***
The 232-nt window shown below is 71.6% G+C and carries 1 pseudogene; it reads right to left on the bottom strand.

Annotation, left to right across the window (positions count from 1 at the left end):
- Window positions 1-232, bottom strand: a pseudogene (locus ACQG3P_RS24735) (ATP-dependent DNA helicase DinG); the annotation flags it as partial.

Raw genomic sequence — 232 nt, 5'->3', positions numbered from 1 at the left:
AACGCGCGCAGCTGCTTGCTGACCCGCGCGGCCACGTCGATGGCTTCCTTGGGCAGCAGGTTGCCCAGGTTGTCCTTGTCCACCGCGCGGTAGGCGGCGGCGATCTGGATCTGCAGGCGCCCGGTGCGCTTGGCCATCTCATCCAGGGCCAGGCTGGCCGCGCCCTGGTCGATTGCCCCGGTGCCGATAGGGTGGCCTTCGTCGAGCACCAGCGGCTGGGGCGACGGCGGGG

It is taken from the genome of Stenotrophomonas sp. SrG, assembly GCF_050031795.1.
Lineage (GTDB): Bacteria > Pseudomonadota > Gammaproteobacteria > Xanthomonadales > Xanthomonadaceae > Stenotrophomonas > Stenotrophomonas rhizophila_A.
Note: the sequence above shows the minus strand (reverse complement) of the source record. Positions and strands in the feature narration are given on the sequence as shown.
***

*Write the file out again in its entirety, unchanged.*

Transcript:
The 232-nt window shown below is 71.6% G+C and carries 1 pseudogene; it reads right to left on the bottom strand.

Annotation, left to right across the window (positions count from 1 at the left end):
- Window positions 1-232, bottom strand: a pseudogene (locus ACQG3P_RS24735) (ATP-dependent DNA helicase DinG); the annotation flags it as partial.

Raw genomic sequence — 232 nt, 5'->3', positions numbered from 1 at the left:
AACGCGCGCAGCTGCTTGCTGACCCGCGCGGCCACGTCGATGGCTTCCTTGGGCAGCAGGTTGCCCAGGTTGTCCTTGTCCACCGCGCGGTAGGCGGCGGCGATCTGGATCTGCAGGCGCCCGGTGCGCTTGGCCATCTCATCCAGGGCCAGGCTGGCCGCGCCCTGGTCGATTGCCCCGGTGCCGATAGGGTGGCCTTCGTCGAGCACCAGCGGCTGGGGCGACGGCGGGG

It is taken from the genome of Stenotrophomonas sp. SrG, assembly GCF_050031795.1.
Lineage (GTDB): Bacteria > Pseudomonadota > Gammaproteobacteria > Xanthomonadales > Xanthomonadaceae > Stenotrophomonas > Stenotrophomonas rhizophila_A.
Note: the sequence above shows the minus strand (reverse complement) of the source record. Positions and strands in the feature narration are given on the sequence as shown.